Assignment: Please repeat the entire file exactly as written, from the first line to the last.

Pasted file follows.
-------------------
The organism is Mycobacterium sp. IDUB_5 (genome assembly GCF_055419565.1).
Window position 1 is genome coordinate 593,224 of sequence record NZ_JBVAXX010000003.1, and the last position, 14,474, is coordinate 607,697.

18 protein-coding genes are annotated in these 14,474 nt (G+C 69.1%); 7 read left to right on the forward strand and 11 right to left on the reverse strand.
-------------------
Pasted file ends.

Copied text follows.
The organism is Mycobacterium sp. IDUB_5 (genome assembly GCF_055419565.1).
Window position 1 is genome coordinate 593,224 of sequence record NZ_JBVAXX010000003.1, and the last position, 14,474, is coordinate 607,697.

18 protein-coding genes are annotated in these 14,474 nt (G+C 69.1%); 7 read left to right on the forward strand and 11 right to left on the reverse strand.